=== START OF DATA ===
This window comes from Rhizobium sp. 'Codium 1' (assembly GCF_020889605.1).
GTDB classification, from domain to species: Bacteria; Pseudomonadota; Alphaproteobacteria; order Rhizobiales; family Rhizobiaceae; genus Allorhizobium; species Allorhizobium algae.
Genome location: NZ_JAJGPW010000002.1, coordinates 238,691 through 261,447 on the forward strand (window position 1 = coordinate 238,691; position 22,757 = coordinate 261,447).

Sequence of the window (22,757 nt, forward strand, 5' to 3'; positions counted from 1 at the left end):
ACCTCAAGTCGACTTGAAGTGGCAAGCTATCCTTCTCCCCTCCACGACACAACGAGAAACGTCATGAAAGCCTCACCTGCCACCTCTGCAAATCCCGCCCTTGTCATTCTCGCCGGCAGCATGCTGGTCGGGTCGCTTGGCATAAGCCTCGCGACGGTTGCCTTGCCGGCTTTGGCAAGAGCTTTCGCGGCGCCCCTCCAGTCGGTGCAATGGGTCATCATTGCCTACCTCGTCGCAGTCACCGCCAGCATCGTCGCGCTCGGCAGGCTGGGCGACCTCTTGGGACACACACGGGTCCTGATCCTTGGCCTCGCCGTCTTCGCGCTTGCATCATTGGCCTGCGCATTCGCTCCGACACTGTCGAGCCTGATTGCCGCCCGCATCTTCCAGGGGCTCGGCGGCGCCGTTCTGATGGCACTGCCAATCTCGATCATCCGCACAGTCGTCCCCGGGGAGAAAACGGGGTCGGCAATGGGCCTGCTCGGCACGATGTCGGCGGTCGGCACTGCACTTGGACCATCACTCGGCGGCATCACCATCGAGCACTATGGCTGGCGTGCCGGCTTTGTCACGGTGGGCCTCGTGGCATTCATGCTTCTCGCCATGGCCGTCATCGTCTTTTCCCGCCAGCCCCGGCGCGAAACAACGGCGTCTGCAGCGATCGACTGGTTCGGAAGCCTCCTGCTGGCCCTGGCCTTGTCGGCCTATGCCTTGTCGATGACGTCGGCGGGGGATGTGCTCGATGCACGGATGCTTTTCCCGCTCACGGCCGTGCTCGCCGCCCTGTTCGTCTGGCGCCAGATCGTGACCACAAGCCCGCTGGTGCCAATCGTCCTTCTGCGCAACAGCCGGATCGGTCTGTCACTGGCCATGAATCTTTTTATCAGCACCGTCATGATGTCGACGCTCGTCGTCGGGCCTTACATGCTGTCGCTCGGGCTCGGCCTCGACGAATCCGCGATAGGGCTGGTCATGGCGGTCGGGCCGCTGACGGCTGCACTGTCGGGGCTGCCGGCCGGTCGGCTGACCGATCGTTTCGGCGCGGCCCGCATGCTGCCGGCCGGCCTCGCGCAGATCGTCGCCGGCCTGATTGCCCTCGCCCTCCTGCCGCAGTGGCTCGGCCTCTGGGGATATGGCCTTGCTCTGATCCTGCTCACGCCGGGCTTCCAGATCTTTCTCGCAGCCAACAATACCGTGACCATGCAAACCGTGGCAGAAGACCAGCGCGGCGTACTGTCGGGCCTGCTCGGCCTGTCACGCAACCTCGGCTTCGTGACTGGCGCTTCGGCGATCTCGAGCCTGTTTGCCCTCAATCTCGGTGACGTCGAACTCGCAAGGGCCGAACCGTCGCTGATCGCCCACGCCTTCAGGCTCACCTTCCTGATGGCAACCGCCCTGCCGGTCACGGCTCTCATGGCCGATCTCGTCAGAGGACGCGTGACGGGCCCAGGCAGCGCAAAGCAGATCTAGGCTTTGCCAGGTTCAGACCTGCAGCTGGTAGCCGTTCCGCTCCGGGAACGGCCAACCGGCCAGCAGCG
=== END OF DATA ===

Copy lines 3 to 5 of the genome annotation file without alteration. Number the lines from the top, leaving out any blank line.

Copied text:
Genome location: NZ_JAJGPW010000002.1, coordinates 238,691 through 261,447 on the forward strand (window position 1 = coordinate 238,691; position 22,757 = coordinate 261,447).

Sequence of the window (22,757 nt, forward strand, 5' to 3'; positions counted from 1 at the left end):
ACCTCAAGTCGACTTGAAGTGGCAAGCTATCCTTCTCCCCTCCACGACACAACGAGAAACGTCATGAAAGCCTCACCTGCCACCTCTGCAAATCCCGCCCTTGTCATTCTCGCCGGCAGCATGCTGGTCGGGTCGCTTGGCATAAGCCTCGCGACGGTTGCCTTGCCGGCTTTGGCAAGAGCTTTCGCGGCGCCCCTCCAGTCGGTGCAATGGGTCATCATTGCCTACCTCGTCGCAGTCACCGCCAGCATCGTCGCGCTCGGCAGGCTGGGCGACCTCTTGGGACACACACGGGTCCTGATCCTTGGCCTCGCCGTCTTCGCGCTTGCATCATTGGCCTGCGCATTCGCTCCGACACTGTCGAGCCTGATTGCCGCCCGCATCTTCCAGGGGCTCGGCGGCGCCGTTCTGATGGCACTGCCAATCTCGATCATCCGCACAGTCGTCCCCGGGGAGAAAACGGGGTCGGCAATGGGCCTGCTCGGCACGATGTCGGCGGTCGGCACTGCACTTGGACCATCACTCGGCGGCATCACCATCGAGCACTATGGCTGGCGTGCCGGCTTTGTCACGGTGGGCCTCGTGGCATTCATGCTTCTCGCCATGGCCGTCATCGTCTTTTCCCGCCAGCCCCGGCGCGAAACAACGGCGTCTGCAGCGATCGACTGGTTCGGAAGCCTCCTGCTGGCCCTGGCCTTGTCGGCCTATGCCTTGTCGATGACGTCGGCGGGGGATGTGCTCGATGCACGGATGCTTTTCCCGCTCACGGCCGTGCTCGCCGCCCTGTTCGTCTGGCGCCAGATCGTGACCACAAGCCCGCTGGTGCCAATCGTCCTTCTGCGCAACAGCCGGATCGGTCTGTCACTGGCCATGAATCTTTTTATCAGCACCGTCATGATGTCGACGCTCGTCGTCGGGCCTTACATGCTGTCGCTCGGGCTCGGCCTCGACGAATCCGCGATAGGGCTGGTCATGGCGGTCGGGCCGCTGACGGCTGCACTGTCGGGGCTGCCGGCCGGTCGGCTGACCGATCGTTTCGGCGCGGCCCGCATGCTGCCGGCCGGCCTCGCGCAGATCGTCGCCGGCCTGATTGCCCTCGCCCTCCTGCCGCAGTGGCTCGGCCTCTGGGGATATGGCCTTGCTCTGATCCTGCTCACGCCGGGCTTCCAGATCTTTCTCGCAGCCAACAATACCGTGACCATGCAAACCGTGGCAGAAGACCAGCGCGGCGTACTGTCGGGCCTGCTCGGCCTGTCACGCAACCTCGGCTTCGTGACTGGCGCTTCGGCGATCTCGAGCCTGTTTGCCCTCAATCTCGGTGACGTCGAACTCGCAAGGGCCGAACCGTCGCTGATCGCCCACGCCTTCAGGCTCACCTTCCTGATGGCAACCGCCCTGCCGGTCACGGCTCTCATGGCCGATCTCGTCAGAGGACGCGTGACGGGCCCAGGCAGCGCAAAGCAGATCTAGGCTTTGCCAGGTTCAGACCTGCAGCTGGTAGCCGTTCCGCTCCGGGAACGGCCAACCGGCCAGCAGCG